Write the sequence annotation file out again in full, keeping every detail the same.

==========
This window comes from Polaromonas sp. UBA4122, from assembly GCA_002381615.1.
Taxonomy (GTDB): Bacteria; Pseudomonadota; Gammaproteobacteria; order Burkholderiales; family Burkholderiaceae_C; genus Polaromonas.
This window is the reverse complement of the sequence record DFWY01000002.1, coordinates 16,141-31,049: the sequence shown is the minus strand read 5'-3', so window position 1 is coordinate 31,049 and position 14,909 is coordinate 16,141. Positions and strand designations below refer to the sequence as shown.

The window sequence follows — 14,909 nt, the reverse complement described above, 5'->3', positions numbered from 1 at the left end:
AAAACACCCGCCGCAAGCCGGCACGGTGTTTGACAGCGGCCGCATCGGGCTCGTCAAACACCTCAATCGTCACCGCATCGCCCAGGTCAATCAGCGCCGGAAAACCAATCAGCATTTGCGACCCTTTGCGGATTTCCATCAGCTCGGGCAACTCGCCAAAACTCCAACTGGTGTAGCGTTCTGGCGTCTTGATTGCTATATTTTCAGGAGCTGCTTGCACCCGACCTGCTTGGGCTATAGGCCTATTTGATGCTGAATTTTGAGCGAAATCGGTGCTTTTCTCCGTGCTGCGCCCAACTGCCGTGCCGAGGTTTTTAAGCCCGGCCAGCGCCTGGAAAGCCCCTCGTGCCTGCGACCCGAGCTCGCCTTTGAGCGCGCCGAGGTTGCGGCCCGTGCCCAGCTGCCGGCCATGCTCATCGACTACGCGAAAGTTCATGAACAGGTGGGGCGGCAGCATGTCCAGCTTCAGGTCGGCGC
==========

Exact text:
This window comes from Polaromonas sp. UBA4122, from assembly GCA_002381615.1.
Taxonomy (GTDB): Bacteria; Pseudomonadota; Gammaproteobacteria; order Burkholderiales; family Burkholderiaceae_C; genus Polaromonas.
This window is the reverse complement of the sequence record DFWY01000002.1, coordinates 16,141-31,049: the sequence shown is the minus strand read 5'-3', so window position 1 is coordinate 31,049 and position 14,909 is coordinate 16,141. Positions and strand designations below refer to the sequence as shown.

The window sequence follows — 14,909 nt, the reverse complement described above, 5'->3', positions numbered from 1 at the left end:
AAAACACCCGCCGCAAGCCGGCACGGTGTTTGACAGCGGCCGCATCGGGCTCGTCAAACACCTCAATCGTCACCGCATCGCCCAGGTCAATCAGCGCCGGAAAACCAATCAGCATTTGCGACCCTTTGCGGATTTCCATCAGCTCGGGCAACTCGCCAAAACTCCAACTGGTGTAGCGTTCTGGCGTCTTGATTGCTATATTTTCAGGAGCTGCTTGCACCCGACCTGCTTGGGCTATAGGCCTATTTGATGCTGAATTTTGAGCGAAATCGGTGCTTTTCTCCGTGCTGCGCCCAACTGCCGTGCCGAGGTTTTTAAGCCCGGCCAGCGCCTGGAAAGCCCCTCGTGCCTGCGACCCGAGCTCGCCTTTGAGCGCGCCGAGGTTGCGGCCCGTGCCCAGCTGCCGGCCATGCTCATCGACTACGCGAAAGTTCATGAACAGGTGGGGCGGCAGCATGTCCAGCTTCAGGTCGGCGC